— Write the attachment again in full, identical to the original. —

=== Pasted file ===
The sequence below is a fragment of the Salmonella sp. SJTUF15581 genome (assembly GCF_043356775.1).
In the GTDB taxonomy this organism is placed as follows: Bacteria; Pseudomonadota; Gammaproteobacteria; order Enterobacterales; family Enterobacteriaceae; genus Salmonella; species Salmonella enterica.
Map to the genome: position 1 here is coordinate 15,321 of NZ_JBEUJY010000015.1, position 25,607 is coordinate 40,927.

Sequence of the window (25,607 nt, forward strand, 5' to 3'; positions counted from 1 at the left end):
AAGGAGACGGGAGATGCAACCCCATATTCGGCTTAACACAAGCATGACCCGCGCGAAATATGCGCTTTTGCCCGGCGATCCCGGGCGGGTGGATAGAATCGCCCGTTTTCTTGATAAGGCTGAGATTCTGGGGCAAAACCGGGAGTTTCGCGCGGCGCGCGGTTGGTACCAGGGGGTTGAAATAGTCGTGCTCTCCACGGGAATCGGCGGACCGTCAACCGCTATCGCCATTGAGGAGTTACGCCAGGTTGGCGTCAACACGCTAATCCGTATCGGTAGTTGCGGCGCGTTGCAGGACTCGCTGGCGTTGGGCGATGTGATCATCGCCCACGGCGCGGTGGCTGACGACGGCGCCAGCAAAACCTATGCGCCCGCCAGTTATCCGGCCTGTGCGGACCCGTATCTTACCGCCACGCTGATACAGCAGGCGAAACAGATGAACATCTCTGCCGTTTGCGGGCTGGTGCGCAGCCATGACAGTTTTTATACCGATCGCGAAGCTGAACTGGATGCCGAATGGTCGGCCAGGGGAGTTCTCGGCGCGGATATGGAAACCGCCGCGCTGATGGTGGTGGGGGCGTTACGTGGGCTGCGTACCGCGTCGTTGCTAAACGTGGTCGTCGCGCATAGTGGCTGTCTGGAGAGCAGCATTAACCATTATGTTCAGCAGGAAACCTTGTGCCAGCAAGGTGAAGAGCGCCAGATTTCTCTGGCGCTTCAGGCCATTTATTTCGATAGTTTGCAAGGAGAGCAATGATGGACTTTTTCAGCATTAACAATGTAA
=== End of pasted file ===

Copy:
The sequence below is a fragment of the Salmonella sp. SJTUF15581 genome (assembly GCF_043356775.1).
In the GTDB taxonomy this organism is placed as follows: Bacteria; Pseudomonadota; Gammaproteobacteria; order Enterobacterales; family Enterobacteriaceae; genus Salmonella; species Salmonella enterica.
Map to the genome: position 1 here is coordinate 15,321 of NZ_JBEUJY010000015.1, position 25,607 is coordinate 40,927.

Sequence of the window (25,607 nt, forward strand, 5' to 3'; positions counted from 1 at the left end):
AAGGAGACGGGAGATGCAACCCCATATTCGGCTTAACACAAGCATGACCCGCGCGAAATATGCGCTTTTGCCCGGCGATCCCGGGCGGGTGGATAGAATCGCCCGTTTTCTTGATAAGGCTGAGATTCTGGGGCAAAACCGGGAGTTTCGCGCGGCGCGCGGTTGGTACCAGGGGGTTGAAATAGTCGTGCTCTCCACGGGAATCGGCGGACCGTCAACCGCTATCGCCATTGAGGAGTTACGCCAGGTTGGCGTCAACACGCTAATCCGTATCGGTAGTTGCGGCGCGTTGCAGGACTCGCTGGCGTTGGGCGATGTGATCATCGCCCACGGCGCGGTGGCTGACGACGGCGCCAGCAAAACCTATGCGCCCGCCAGTTATCCGGCCTGTGCGGACCCGTATCTTACCGCCACGCTGATACAGCAGGCGAAACAGATGAACATCTCTGCCGTTTGCGGGCTGGTGCGCAGCCATGACAGTTTTTATACCGATCGCGAAGCTGAACTGGATGCCGAATGGTCGGCCAGGGGAGTTCTCGGCGCGGATATGGAAACCGCCGCGCTGATGGTGGTGGGGGCGTTACGTGGGCTGCGTACCGCGTCGTTGCTAAACGTGGTCGTCGCGCATAGTGGCTGTCTGGAGAGCAGCATTAACCATTATGTTCAGCAGGAAACCTTGTGCCAGCAAGGTGAAGAGCGCCAGATTTCTCTGGCGCTTCAGGCCATTTATTTCGATAGTTTGCAAGGAGAGCAATGATGGACTTTTTCAGCATTAACAATGTAA